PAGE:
Although little is really known about their breeding or social behavior in the wild, mating is thought to take place in January and February when a female Fishing Cat will call to males in the area, indicating that she is ready to mate. After a gestation period that lasts for between 60 and 70 days, she gives birth to 1 - 4 kittens that weigh about 150 grams and are born blind. Fishing Cat kittens develop relatively slowly at first putting on an average of 11 grams in weight a day and don't open their eyes until they are just over two weeks old. At around 50 days old the kittens are able to start eating meat but are not weaned for at least another couple of months. Fishing Cats reach their adult size and are able to breed by the time they are nine months old and become completely independent of their mother about a month later when they leave to establish a territory of their own. Although it is thought that it is just the female who rears her young in the wild, captive males have been observed helping her to raise their offspring.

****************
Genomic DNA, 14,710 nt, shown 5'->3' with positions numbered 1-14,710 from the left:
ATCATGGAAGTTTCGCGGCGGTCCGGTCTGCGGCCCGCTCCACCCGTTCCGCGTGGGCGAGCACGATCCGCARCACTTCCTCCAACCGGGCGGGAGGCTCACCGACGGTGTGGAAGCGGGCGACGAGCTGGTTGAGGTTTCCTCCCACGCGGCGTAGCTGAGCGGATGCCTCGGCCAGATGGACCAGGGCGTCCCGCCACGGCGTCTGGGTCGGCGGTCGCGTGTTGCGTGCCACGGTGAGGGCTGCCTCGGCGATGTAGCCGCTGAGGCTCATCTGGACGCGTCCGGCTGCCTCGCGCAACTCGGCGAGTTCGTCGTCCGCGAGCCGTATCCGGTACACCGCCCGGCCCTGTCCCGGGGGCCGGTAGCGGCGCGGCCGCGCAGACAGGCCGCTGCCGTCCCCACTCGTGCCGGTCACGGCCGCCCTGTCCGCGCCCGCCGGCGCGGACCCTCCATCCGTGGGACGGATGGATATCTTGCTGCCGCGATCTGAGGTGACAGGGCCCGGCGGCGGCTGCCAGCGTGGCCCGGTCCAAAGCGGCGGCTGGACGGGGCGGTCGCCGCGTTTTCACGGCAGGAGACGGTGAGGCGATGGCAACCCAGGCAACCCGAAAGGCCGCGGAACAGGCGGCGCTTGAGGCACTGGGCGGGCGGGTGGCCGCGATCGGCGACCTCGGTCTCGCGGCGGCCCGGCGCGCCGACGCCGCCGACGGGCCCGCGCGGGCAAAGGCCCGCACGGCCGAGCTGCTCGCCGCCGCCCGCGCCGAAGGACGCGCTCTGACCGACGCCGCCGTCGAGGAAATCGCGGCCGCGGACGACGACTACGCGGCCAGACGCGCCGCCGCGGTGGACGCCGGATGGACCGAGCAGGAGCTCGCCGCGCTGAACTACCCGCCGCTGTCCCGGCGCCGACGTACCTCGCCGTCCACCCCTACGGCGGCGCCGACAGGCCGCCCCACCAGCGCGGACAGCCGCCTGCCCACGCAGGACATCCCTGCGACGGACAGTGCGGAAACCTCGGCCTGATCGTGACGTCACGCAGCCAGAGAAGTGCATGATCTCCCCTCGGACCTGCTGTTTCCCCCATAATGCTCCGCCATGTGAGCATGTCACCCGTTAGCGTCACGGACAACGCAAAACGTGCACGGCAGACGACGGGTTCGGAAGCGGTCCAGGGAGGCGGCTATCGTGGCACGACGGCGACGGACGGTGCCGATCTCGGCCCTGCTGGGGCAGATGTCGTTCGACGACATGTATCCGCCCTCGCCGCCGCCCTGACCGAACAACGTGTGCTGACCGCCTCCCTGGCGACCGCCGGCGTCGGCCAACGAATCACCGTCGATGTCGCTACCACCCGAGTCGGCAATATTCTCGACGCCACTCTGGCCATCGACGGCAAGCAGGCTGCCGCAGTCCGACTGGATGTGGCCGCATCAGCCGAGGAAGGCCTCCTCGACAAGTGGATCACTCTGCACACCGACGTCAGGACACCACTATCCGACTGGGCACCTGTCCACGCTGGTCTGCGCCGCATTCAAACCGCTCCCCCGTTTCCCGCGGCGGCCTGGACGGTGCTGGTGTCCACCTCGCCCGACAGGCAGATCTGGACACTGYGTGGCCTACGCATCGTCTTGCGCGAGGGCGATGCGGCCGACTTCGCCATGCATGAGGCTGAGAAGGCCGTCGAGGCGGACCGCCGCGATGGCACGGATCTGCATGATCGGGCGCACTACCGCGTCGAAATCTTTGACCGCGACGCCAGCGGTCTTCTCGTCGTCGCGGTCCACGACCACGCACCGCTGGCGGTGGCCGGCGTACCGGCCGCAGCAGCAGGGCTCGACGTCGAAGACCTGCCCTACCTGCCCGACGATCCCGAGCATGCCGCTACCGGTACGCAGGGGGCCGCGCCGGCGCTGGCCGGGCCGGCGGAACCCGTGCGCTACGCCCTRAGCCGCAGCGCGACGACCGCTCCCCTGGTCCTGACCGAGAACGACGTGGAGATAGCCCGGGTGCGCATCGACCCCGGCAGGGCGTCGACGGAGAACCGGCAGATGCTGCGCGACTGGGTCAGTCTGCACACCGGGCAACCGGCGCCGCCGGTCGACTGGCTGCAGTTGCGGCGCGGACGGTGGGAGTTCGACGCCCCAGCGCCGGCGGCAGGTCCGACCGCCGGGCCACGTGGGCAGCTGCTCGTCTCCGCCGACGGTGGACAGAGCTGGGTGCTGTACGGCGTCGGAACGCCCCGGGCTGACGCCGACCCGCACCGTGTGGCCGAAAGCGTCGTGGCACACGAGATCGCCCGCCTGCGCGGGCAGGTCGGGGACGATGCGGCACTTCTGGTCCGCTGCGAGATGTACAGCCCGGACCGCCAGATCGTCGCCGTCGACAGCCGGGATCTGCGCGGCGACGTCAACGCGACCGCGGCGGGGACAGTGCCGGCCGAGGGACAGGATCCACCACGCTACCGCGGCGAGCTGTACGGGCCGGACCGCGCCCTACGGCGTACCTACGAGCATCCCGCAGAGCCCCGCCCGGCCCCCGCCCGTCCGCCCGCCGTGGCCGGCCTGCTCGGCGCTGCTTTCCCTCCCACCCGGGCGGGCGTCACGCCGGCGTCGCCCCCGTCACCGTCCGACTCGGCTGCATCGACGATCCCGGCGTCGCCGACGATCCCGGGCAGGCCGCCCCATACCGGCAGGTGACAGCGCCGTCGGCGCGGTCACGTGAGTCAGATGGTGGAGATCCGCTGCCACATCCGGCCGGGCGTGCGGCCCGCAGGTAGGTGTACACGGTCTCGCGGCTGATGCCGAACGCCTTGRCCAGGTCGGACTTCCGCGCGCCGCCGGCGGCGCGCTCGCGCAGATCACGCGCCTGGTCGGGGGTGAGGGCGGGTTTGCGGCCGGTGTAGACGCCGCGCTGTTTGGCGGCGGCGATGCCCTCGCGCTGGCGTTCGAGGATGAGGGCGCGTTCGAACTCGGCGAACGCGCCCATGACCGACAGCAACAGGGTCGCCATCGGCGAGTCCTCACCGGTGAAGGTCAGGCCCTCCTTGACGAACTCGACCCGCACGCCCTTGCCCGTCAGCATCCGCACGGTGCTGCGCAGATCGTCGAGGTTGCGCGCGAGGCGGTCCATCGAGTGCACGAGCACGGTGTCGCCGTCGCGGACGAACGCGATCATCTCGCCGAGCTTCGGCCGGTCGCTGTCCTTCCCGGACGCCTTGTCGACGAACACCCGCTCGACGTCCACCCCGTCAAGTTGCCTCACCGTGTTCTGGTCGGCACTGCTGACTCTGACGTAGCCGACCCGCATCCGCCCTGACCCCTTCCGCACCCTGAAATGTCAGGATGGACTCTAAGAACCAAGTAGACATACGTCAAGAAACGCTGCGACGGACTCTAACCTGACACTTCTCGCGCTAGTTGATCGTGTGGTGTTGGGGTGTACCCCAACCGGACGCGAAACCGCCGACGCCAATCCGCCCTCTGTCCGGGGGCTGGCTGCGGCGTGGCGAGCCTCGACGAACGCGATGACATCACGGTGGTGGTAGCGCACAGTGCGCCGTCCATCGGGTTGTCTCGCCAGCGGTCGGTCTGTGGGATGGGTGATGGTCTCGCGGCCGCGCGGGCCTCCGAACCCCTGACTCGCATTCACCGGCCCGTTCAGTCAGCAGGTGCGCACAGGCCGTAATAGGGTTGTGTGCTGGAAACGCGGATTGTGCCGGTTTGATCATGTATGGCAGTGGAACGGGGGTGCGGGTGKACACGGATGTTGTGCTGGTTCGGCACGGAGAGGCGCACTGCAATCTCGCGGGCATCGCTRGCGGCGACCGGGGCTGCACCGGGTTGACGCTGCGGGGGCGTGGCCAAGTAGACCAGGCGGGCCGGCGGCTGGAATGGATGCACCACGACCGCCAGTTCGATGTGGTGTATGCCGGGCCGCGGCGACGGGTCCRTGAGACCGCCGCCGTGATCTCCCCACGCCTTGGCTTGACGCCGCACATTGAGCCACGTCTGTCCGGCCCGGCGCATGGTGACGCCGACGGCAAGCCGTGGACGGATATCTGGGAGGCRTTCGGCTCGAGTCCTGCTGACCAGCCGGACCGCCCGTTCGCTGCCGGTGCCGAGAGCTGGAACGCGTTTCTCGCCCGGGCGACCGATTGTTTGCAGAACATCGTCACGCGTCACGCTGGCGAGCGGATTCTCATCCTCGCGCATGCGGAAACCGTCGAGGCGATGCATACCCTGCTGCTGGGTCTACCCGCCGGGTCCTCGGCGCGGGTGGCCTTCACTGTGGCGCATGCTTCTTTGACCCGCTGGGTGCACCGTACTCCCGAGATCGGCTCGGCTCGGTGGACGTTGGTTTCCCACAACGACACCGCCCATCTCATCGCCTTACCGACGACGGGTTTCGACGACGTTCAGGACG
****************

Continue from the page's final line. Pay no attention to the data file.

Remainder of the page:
The Fishing Cat is a carnivorous animal that only hunts and consumes other animals in order to acquire all of the nutrients that it needs to survive. As its name suggests, aquatic animals make up the bulk of the Fishing Cat's diet with more than 70% of the food thought to be fish, followed by molluscs, frogs, snails, and snakes that are found in or close to the water. Fishing Cats are also known to hunt small mammals such as mice on land and will even target larger prey like civets, dogs, and livestock in areas close to settlements. Fishing Cats catch their prey in a couple of different ways, but tend to dive into the water once a fish has been spotted before catching it in its mouth (they are even known to dive into quite deep water and can surface under aquatic birds to catch them). The other method they use involves them sitting at the water's edge either on the bank or a rock and using their paw, they lightly tap the surface in a way that mimics an insect to attract fish. Once it is close enough the Fishing Cat then scoops the fish out of the water using its paw and flicks it onto dry land before eating it.

Due to the powerful build and aquatic nature of the Fishing Cat they are thought to have very few (if any) real natural predators in the wild. However, the Fishing Cat is often found in areas where they share their habitats with larger carnivorous mammals such as tigers and bears which could be of threat to them.